Friday, October 13, 2017

A Religious Zealot, And He's Not Alone





As of 2004, Talking Points Memo explains, the Alabama state constitution required "'separate schools for white and colored children"' and allowied poll taxes, a classic scheme to disenfranchise poor black people.  Set to pass, an amendment which would have eliminated the language was defeated, due in large part to the effort of Roy Moore, who claimed "this amendment is a wolf in sheep's clothing and the people of Alabama should be aware of it."

Nevertheless, the changes, as TPM concedes, were "purely symbolic," and right-wing political activism is not illegal or unethical per se. However, Chris Hayes described Tuesday another side to Alabama's GOP senatorial nominee and fierce culture warrior.

Hayes noted that Moore in 2003, then Chief Justice of the state's Supreme Court, founded the Foundation for Moral Law and named himself its President Emeritus. But now The Washington Post, Hayes stated, has found "Moore's wife Kayla, who is now president, was paid a total of $195,000 over three years through 2015." Additionally, it pointed out that Moore "once said publicly that he did not take a 'regular salary' from the small charity he founded."

As a believing Christian, he should have stated he did "not take a small, regular salary." That would have been technically accurate while

It turned out that Moore pulled hundreds and thousands of dollars from his 501(c)(3) public charity. The Washington Post reported that "privately, Moore had arranged to receive a salary of $180,000 a year for part-time work at the Foundation for Moral Law". (and) "he collected more than $1 million as president from 2007 to 2012....compensation that far surpasssed what the group disclosed in its public tax filings most of those years."

But that's not all. The foundation also gave him health care coveraged, covered his expenses. What happened when the charity ran out of money and couldn't continue to pay more salary? Moore in 2012 was given a promissory note for back pay eventually worth $540,000. Keep that in mind when you watch Moore say things like this: "It's been very hard for my wife and myself to wither two, maybe three, months of negative ads we couldn't answer because we didn't have it."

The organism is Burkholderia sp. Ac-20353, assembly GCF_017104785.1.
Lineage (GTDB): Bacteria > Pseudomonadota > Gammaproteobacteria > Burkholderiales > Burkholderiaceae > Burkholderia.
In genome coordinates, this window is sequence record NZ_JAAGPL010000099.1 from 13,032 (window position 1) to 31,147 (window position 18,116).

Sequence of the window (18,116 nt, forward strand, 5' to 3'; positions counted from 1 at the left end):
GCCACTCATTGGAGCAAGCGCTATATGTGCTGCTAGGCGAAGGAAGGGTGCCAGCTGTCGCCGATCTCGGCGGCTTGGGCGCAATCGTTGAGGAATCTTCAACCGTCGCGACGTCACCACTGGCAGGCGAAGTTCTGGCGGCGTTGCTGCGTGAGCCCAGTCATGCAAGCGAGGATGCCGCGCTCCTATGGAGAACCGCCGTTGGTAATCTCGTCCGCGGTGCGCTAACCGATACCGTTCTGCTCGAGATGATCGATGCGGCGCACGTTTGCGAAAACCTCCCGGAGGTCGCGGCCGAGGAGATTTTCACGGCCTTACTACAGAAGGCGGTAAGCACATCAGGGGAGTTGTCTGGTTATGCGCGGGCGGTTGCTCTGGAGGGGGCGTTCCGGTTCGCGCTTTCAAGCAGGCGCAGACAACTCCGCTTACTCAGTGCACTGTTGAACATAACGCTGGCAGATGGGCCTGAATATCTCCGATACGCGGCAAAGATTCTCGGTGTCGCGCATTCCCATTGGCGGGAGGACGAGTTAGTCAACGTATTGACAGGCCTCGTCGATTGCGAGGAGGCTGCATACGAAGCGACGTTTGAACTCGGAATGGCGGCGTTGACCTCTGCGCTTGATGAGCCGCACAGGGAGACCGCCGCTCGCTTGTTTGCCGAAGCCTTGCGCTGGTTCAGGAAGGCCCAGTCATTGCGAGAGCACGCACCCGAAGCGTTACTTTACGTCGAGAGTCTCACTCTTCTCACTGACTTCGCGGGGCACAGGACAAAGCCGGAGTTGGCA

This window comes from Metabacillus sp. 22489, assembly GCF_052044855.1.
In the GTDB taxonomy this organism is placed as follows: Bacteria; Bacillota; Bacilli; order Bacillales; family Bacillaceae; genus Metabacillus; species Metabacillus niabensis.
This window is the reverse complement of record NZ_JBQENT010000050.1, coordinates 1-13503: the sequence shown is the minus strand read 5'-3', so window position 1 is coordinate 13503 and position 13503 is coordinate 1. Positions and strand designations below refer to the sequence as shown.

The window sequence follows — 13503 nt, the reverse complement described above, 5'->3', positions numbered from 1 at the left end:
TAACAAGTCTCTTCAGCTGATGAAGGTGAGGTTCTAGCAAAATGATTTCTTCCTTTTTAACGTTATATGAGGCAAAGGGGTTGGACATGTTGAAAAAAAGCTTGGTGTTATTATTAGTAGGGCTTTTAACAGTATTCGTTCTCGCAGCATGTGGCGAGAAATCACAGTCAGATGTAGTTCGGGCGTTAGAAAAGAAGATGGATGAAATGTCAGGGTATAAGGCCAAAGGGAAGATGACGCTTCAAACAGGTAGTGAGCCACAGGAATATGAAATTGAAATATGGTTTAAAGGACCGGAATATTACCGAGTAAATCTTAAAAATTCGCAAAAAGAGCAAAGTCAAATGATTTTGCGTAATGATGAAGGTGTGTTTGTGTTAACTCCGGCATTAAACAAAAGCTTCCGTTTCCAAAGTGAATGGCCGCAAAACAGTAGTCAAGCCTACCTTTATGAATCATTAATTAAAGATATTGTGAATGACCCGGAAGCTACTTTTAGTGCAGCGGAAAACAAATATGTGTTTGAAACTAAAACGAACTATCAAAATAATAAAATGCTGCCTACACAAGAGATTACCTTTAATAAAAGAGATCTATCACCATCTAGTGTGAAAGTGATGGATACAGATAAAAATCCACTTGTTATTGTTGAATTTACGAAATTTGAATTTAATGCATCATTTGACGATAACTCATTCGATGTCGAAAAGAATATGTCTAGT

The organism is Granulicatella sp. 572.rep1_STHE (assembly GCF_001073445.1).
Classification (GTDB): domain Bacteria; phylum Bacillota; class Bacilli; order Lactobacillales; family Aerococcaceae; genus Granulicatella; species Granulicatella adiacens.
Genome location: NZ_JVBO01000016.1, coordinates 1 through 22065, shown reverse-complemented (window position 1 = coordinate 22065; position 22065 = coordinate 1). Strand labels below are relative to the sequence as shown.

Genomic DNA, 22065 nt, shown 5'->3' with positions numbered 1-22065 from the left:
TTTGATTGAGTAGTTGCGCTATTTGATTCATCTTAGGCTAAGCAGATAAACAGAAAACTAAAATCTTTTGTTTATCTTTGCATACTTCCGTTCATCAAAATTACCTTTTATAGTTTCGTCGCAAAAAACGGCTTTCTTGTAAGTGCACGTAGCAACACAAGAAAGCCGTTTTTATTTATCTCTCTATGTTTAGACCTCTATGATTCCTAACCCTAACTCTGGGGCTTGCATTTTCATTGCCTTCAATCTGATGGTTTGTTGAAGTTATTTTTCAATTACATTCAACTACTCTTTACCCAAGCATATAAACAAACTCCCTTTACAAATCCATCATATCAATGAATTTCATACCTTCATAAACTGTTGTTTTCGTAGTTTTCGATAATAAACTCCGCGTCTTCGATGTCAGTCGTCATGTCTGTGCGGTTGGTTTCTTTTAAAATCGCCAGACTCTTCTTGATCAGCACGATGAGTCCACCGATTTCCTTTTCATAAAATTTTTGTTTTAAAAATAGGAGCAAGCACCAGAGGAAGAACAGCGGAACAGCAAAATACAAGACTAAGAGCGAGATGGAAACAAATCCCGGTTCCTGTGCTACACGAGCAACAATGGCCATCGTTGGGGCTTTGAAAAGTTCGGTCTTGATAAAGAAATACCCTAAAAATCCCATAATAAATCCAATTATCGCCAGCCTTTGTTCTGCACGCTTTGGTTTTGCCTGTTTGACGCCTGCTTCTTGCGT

It's unremarkable that an aspiring politician would lie about profiteering off a charity and dishonestly play the victim card while castigating his opponent for negative advertising. But what is remarkabl- and reasonably common is that said politician is no ordinary Republican who invokes religion only when convenient. He's the theocrat who, The Washington Post reported shortly after he won the Senate primary,

unlike any other Senate candidate in recent history, made his belief in the supremacy of a Christian God over the Constitution the cornerstone of his campaign.

“I want to see virtue and morality returned to our country and God is the only source of our law, liberty and government,” Moore said during Thursday’s debate with incumbent Sen. Luther Strange, who was backed by President Trump and the Republican establishment.

The central argument of Moore’s campaign, The Washington Post’s Michael Scherer reported, is that removing the sovereignty of a Christian God from the functions of government is an act of apostasy, an affront to the biblical savior as well as the Constitution. He even carries a pocket pamphlet that he published with a legal theory of God’s supremacy.

Moore’s proud touting of his religious beliefs — which he promoted long before Trump’s rise — has not always seemed like the smartest career move. Twice, Moore was suspended from his job as the chief justice of the Alabama Supreme Court for refusing to obey laws he felt violated his religious beliefs. Twice, his gubernatorial bids have failed....

The first suspension from the court came in 2003, when Moore disobeyed a federal judge’s order to take down a 5,200-pound statue of the Ten Commandments from the lobby of the state judicial building. Moore had campaigned on the promise that he would install the monument, and declared during his 2001 swearing-in that “God’s law will be publicly acknowledged in our court.”

Maybe unsurprisingly, then, he would not budge on removing the monument.

Following a lengthy legal back-and-forth that attracted national attention, the statue was removed in August 2003 on a federal court order. In November 2003, a judicial panel unanimously voted to oust Moore from office.

After two failed gubernatorial bids, Moore was elected for a second six-year term as chief justice of the Alabama Supreme Court in 2012. Again, he invoked the Bible during his swearing-in ceremony.

“We’ve got to remember that most of what we do in court comes from some Scripture or is backed by Scripture,” Moore said after taking the oath of office.

Again, the panel ousted him — this time, in 2016, permanently — after Moore reportedly urged state judges to defy the U.S. Supreme Court decision that legalized same-sex marriage. Moore has compared homosexuality to bestiality and called it “an inherent evil against which children must be protected.”

In a few months, Moore probably will become one of only 100 members of a very exclusive, and powerful, club. By most indications, he is a devout, God-fearing Christian which, we should not forget, is an accurate description of the "exotically devout" man who will become President of the United States if the current president is dislodged from the office he currently holds.





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